P_ValueRaw p-value. The p-value indicates how significant is the GO term to the group of genes related to the chemical; the closer to zero, the greater the probability that the GO term is shared by these genes due to reasons other than by chance. The p-value is calculated using hypergeometric distribution method, which compares the GO terms shared by the genes with the background distribution of the annotation; the components of the formula are the variables Target Match Quantity, Target Total Quantity, Background Match Quantity and Background Total Quantity.string-
Corrected_P_ValueP-value after applying Bonferroni adjustment. Bonferroni correction is made when a group of variables (in this case a group of genes) is being tested, to give a more accurate significance.string-
Target_Match_QuantityNumber of genes that interact with the chemical and are annotated to the GO term.integerlevel : Ratio
Target_Total_QuantityTotal number of genes that interact with the chemical.integerlevel : Ratio
Background_Match_QuantityTotal number of genes that are annotated to the GO term.integerlevel : Ratio
Background_Total_QuantityTotal number of human genes.numberlevel : Ratio
Chemical NameChemical IDCas Registry NameGene OntologyGO Term NameGO Term IDHighest GO LevelP ValueCorrected P ValueTarget Match QuantityTarget Total QuantityBackground Match QuantityBackground Total Quantity
10074-G5C534883Molecular FunctionE-box bindingGO:007088891.26e-060.000655224943249
10,10-bis(4-pyridinylmethyl)-9(10H)-anthracenoneC112297Biological Processcellular potassium ion transportGO:007180421.5e-077.94e-053414643249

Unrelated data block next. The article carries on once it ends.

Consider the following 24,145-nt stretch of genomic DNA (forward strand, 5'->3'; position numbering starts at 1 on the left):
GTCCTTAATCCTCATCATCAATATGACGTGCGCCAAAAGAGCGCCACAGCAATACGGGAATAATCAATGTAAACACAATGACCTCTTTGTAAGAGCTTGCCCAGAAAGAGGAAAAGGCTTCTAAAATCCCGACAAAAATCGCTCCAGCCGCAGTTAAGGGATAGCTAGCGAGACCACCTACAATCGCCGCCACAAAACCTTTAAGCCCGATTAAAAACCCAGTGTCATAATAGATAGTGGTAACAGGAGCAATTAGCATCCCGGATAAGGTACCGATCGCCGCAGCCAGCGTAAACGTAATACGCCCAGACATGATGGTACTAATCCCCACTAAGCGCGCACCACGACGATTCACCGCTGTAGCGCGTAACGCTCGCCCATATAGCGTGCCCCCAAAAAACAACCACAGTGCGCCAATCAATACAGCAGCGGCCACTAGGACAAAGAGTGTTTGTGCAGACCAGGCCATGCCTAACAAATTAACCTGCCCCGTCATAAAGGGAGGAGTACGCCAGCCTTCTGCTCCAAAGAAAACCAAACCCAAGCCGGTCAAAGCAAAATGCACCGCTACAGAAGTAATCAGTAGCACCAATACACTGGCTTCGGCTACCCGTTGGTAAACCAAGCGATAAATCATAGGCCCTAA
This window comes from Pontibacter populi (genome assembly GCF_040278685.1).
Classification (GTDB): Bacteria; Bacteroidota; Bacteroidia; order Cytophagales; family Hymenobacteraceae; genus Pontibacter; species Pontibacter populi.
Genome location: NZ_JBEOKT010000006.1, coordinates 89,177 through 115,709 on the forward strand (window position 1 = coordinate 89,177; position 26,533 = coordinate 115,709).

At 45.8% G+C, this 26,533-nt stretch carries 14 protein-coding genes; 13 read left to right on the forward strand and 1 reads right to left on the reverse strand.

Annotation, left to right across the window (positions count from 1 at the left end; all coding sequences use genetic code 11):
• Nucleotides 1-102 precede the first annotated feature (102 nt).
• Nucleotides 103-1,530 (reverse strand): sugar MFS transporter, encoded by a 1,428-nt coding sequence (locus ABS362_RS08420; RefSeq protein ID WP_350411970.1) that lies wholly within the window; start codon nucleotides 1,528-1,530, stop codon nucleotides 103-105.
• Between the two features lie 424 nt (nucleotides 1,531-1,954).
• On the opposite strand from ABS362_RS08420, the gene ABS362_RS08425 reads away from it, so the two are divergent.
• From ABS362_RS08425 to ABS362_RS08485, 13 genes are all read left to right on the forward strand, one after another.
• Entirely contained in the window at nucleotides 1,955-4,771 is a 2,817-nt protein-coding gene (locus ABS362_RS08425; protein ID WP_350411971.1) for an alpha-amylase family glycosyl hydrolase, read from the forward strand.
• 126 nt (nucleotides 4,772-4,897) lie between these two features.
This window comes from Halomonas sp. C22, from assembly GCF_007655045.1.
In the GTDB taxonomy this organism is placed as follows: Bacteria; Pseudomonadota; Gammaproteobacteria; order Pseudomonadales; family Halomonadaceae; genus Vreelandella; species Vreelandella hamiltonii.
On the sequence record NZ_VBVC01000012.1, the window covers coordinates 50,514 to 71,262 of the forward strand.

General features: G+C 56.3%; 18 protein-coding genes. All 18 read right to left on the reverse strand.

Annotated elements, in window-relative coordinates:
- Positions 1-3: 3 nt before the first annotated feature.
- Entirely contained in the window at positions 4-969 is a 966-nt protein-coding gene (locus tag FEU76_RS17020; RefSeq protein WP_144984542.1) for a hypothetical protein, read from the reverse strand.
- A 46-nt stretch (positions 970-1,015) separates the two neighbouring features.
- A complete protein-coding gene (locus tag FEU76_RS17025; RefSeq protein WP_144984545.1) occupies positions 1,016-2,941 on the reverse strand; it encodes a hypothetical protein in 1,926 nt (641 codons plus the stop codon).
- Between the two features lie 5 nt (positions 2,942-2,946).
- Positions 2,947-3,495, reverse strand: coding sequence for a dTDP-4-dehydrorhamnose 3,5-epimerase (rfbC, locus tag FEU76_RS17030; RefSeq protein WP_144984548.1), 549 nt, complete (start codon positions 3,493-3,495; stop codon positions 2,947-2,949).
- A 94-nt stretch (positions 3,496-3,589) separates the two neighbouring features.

10,10-bis(4-pyridinylmethyl)-9(10H)-anthracenoneC112297Biological Processinorganic cation transmembrane transportGO:009866271.32e-050.00699000000000000063464843249
10,10-bis(4-pyridinylmethyl)-9(10H)-anthracenoneC112297Biological Processmonovalent inorganic cation transportGO:001567265.42e-060.002863448143249
10,10-bis(4-pyridinylmethyl)-9(10H)-anthracenoneC112297Biological Processpotassium ion transmembrane transportGO:007180531.5e-077.94e-053414643249
10,10-bis(4-pyridinylmethyl)-9(10H)-anthracenoneC112297Biological Processpotassium ion transportGO:000681373.54e-070.0001873419443249
10,10-bis(4-pyridinylmethyl)-9(10H)-anthracenoneC112297Biological Processregulation of ion transmembrane transportGO:003476554.56e-060.002413445443249
10,10-bis(4-pyridinylmethyl)-9(10H)-anthracenoneC112297Biological Processregulation of ion transportGO:004326941.29e-050.006833464343249
10,10-bis(4-pyridinylmethyl)-9(10H)-anthracenoneC112297Biological Processregulation of transmembrane transportGO:003476247.67e-060.004053454043249
10,10-bis(4-pyridinylmethyl)-9(10H)-anthracenoneC112297Cellular Componentaxon initial segmentGO:004319446.73e-070.000356241543249